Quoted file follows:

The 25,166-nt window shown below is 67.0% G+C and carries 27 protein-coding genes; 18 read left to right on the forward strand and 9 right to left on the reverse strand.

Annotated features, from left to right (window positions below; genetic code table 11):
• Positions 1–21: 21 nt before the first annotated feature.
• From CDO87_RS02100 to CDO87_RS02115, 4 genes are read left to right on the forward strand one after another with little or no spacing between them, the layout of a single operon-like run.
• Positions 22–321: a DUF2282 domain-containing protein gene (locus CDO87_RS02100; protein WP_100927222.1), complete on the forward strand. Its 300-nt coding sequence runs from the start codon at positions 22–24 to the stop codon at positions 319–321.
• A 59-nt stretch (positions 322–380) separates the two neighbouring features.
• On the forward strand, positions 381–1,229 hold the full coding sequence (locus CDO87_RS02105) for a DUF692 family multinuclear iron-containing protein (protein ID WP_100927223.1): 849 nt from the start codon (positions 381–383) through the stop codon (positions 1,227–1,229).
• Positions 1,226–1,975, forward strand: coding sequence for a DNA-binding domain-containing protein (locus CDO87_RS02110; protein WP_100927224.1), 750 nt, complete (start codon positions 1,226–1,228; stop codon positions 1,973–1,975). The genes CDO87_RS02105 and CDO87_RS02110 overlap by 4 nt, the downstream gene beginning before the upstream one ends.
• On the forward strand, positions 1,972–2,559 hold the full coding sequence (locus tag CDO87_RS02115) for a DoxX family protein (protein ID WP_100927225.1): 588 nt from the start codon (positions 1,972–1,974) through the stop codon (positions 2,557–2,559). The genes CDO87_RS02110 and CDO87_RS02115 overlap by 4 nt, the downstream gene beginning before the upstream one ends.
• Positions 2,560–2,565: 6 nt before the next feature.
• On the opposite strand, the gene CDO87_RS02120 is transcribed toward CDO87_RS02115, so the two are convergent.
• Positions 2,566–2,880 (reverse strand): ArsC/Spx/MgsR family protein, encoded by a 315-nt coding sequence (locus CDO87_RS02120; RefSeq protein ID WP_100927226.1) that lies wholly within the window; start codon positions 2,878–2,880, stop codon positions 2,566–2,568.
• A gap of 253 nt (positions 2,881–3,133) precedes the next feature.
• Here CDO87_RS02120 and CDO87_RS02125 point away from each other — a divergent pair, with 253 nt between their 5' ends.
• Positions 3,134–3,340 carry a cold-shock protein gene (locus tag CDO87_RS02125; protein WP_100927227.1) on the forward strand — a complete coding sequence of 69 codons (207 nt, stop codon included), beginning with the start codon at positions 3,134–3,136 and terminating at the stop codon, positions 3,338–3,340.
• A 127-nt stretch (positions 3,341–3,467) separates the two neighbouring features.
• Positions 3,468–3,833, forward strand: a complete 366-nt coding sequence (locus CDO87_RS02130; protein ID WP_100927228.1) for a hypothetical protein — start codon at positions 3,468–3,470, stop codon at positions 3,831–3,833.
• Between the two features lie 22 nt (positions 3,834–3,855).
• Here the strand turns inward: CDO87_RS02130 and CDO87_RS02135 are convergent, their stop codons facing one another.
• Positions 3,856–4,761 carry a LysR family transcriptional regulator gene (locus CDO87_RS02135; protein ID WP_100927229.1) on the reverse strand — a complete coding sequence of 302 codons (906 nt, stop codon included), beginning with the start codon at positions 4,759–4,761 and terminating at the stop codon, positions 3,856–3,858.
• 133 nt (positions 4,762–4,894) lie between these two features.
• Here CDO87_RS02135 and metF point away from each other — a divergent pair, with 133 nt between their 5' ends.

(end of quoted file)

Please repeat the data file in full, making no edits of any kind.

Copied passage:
The 25,166-nt window shown below is 67.0% G+C and carries 27 protein-coding genes; 18 read left to right on the forward strand and 9 right to left on the reverse strand.

Annotated features, from left to right (window positions below; genetic code table 11):
• Positions 1–21: 21 nt before the first annotated feature.
• From CDO87_RS02100 to CDO87_RS02115, 4 genes are read left to right on the forward strand one after another with little or no spacing between them, the layout of a single operon-like run.
• Positions 22–321: a DUF2282 domain-containing protein gene (locus CDO87_RS02100; protein WP_100927222.1), complete on the forward strand. Its 300-nt coding sequence runs from the start codon at positions 22–24 to the stop codon at positions 319–321.
• A 59-nt stretch (positions 322–380) separates the two neighbouring features.
• On the forward strand, positions 381–1,229 hold the full coding sequence (locus CDO87_RS02105) for a DUF692 family multinuclear iron-containing protein (protein ID WP_100927223.1): 849 nt from the start codon (positions 381–383) through the stop codon (positions 1,227–1,229).
• Positions 1,226–1,975, forward strand: coding sequence for a DNA-binding domain-containing protein (locus CDO87_RS02110; protein WP_100927224.1), 750 nt, complete (start codon positions 1,226–1,228; stop codon positions 1,973–1,975). The genes CDO87_RS02105 and CDO87_RS02110 overlap by 4 nt, the downstream gene beginning before the upstream one ends.
• On the forward strand, positions 1,972–2,559 hold the full coding sequence (locus tag CDO87_RS02115) for a DoxX family protein (protein ID WP_100927225.1): 588 nt from the start codon (positions 1,972–1,974) through the stop codon (positions 2,557–2,559). The genes CDO87_RS02110 and CDO87_RS02115 overlap by 4 nt, the downstream gene beginning before the upstream one ends.
• Positions 2,560–2,565: 6 nt before the next feature.
• On the opposite strand, the gene CDO87_RS02120 is transcribed toward CDO87_RS02115, so the two are convergent.
• Positions 2,566–2,880 (reverse strand): ArsC/Spx/MgsR family protein, encoded by a 315-nt coding sequence (locus CDO87_RS02120; RefSeq protein ID WP_100927226.1) that lies wholly within the window; start codon positions 2,878–2,880, stop codon positions 2,566–2,568.
• A gap of 253 nt (positions 2,881–3,133) precedes the next feature.
• Here CDO87_RS02120 and CDO87_RS02125 point away from each other — a divergent pair, with 253 nt between their 5' ends.
• Positions 3,134–3,340 carry a cold-shock protein gene (locus tag CDO87_RS02125; protein WP_100927227.1) on the forward strand — a complete coding sequence of 69 codons (207 nt, stop codon included), beginning with the start codon at positions 3,134–3,136 and terminating at the stop codon, positions 3,338–3,340.
• A 127-nt stretch (positions 3,341–3,467) separates the two neighbouring features.
• Positions 3,468–3,833, forward strand: a complete 366-nt coding sequence (locus CDO87_RS02130; protein ID WP_100927228.1) for a hypothetical protein — start codon at positions 3,468–3,470, stop codon at positions 3,831–3,833.
• Between the two features lie 22 nt (positions 3,834–3,855).
• Here the strand turns inward: CDO87_RS02130 and CDO87_RS02135 are convergent, their stop codons facing one another.
• Positions 3,856–4,761 carry a LysR family transcriptional regulator gene (locus CDO87_RS02135; protein ID WP_100927229.1) on the reverse strand — a complete coding sequence of 302 codons (906 nt, stop codon included), beginning with the start codon at positions 4,759–4,761 and terminating at the stop codon, positions 3,856–3,858.
• 133 nt (positions 4,762–4,894) lie between these two features.
• Here CDO87_RS02135 and metF point away from each other — a divergent pair, with 133 nt between their 5' ends.